Who knew that bird games would be all the rage? Certainly not Don Nguyen who abrutly withdrew his highly successful game ‘Flappy Bird’ from the App Store. If you listen to Nguyen, the success of the app was too much to take. Yesterday, he made good on his promise that Flappy Bird would be removed in 22 hours.
This is a developer who was comfortable making small, indie games. Ironically, I’d suspect a large number of those developers hope and dream of a small title becoming a smash hit. Not purely for financial reasons, but for the same reasons an actor aims to win an academy award. The financial part doesn’t hurt either. It’s been reported that Nguyen’s game was netting up to $50k per day in ad revenue. Despite its removal from the store, much of that revenue remains, likely growing due to all the noteriety gained from him pulling the app. The developer could have easily sold the app, which would have also saw him take in a nice return, while leaving all the notoriety behind. Instead, he’s chosen to take his app and go home. Apps come and go with regularity in the App Store, but not when they are leading the charts, coupled with incredible social media buzz.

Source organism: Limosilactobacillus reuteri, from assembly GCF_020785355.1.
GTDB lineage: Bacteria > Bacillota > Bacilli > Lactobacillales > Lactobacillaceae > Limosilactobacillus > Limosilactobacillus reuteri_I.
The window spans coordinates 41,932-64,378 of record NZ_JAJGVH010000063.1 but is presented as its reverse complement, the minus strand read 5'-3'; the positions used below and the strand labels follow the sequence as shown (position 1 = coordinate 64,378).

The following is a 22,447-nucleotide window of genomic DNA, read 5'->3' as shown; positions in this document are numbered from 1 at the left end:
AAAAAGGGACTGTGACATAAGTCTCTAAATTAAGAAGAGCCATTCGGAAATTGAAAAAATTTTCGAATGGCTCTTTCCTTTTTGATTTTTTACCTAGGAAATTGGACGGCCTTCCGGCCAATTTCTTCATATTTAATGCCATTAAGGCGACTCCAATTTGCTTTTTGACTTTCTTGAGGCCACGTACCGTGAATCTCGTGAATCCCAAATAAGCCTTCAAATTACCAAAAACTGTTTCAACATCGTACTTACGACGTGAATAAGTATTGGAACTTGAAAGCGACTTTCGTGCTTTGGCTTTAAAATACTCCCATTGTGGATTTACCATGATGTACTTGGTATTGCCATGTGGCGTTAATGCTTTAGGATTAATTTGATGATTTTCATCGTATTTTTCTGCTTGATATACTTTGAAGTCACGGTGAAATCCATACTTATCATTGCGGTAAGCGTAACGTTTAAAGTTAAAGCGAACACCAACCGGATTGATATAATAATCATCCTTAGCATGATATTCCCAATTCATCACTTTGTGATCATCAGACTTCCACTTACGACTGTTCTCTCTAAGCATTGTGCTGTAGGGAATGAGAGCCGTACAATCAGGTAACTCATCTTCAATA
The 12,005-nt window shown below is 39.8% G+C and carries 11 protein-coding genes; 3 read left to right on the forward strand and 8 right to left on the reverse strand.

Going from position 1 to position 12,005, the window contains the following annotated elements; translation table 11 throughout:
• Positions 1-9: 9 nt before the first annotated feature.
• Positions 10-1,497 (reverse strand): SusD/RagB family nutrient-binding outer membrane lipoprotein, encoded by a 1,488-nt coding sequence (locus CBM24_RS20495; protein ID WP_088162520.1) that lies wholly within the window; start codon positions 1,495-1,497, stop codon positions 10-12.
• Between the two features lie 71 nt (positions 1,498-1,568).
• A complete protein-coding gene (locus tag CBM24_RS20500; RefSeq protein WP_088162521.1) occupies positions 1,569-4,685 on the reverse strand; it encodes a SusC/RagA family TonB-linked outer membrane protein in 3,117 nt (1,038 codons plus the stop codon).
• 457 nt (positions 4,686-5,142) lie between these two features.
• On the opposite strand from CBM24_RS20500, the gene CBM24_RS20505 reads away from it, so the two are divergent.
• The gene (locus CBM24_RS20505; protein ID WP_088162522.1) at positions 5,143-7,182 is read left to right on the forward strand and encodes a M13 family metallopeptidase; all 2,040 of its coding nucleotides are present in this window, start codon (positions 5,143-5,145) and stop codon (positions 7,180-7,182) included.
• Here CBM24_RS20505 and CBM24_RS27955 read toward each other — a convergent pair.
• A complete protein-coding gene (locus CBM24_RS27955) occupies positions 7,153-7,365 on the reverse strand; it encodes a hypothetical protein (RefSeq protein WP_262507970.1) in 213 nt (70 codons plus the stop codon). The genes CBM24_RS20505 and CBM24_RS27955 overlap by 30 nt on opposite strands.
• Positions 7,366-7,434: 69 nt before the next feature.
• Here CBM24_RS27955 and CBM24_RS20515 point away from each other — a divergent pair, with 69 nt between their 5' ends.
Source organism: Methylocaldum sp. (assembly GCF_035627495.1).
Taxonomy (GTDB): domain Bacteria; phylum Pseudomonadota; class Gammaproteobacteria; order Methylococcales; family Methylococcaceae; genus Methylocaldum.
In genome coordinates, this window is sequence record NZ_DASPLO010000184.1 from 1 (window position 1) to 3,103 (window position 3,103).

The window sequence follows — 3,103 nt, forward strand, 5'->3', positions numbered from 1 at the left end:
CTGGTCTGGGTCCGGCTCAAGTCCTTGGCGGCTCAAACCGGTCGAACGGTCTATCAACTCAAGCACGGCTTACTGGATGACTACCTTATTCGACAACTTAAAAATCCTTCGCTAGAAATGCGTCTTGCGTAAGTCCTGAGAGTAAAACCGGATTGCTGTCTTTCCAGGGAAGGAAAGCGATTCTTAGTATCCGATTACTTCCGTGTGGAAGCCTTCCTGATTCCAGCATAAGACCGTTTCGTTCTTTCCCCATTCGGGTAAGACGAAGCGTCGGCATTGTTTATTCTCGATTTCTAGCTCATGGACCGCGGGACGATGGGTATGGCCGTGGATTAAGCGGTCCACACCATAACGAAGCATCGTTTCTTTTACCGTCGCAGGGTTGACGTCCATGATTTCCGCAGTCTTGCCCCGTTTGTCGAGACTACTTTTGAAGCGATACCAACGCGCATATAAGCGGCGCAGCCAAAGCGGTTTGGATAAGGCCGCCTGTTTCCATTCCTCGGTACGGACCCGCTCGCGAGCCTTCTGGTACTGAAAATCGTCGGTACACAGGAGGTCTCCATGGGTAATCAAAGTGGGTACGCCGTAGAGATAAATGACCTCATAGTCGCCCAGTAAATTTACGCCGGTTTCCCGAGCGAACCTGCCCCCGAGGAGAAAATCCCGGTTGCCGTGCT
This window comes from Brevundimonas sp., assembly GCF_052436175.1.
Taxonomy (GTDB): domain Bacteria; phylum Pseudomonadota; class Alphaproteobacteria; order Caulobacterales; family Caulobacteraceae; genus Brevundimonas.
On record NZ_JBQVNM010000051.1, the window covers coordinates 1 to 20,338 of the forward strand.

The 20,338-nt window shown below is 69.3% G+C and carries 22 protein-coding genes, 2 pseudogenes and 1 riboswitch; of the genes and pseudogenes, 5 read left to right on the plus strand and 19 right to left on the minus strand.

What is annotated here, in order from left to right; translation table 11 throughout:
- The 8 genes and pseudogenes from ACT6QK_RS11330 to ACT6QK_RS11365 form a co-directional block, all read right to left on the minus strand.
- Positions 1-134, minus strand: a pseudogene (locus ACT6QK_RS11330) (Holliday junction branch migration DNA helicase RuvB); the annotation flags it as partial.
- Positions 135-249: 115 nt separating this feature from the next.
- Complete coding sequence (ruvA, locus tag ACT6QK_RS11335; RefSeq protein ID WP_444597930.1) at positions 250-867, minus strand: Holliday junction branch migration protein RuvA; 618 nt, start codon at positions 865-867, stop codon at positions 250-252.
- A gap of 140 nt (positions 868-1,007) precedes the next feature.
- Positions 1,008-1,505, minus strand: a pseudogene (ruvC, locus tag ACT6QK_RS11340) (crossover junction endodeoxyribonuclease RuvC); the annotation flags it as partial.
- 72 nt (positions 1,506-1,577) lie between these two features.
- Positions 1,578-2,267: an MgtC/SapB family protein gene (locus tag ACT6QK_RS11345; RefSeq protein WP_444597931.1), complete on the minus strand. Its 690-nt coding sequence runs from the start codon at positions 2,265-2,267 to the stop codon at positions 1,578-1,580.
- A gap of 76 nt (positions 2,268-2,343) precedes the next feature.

Sure people are crazed about losing Flappy Bird. Some nuts have gone as far as threatening the developer with murder. Others have taken to eBay, offering iPhones with the app installed at a premium.
Before the app was removed, its wild popularity was enough to usher in copycat apps. We’ve seen it with Angry Birds and others. The difference being those apps would always rank ahead of the fake apps. With Flappy Bird removed, there is no buffer between the real deal and the clones. Fly Birdie Fly – Flappy Bird Flyer now ranks first in the App Store.
The incredible amount of traction gained by this story will result in more consumers flocking to the App Store, only to find these ‘replacement’ apps. Fly Birdie, Flappy Bee, Flappy Plane, Flappy Unicorn, Flappy Turkey, Flappy Rabbits, Flappy Penguin. I’m sure this is just the tip of the flappy iceberg.
For all his hard work, Nguyen now gets to stand by and watch people profit off his success. To me, that sounds a thousand times worse than having to navigate through accolades and paychecks.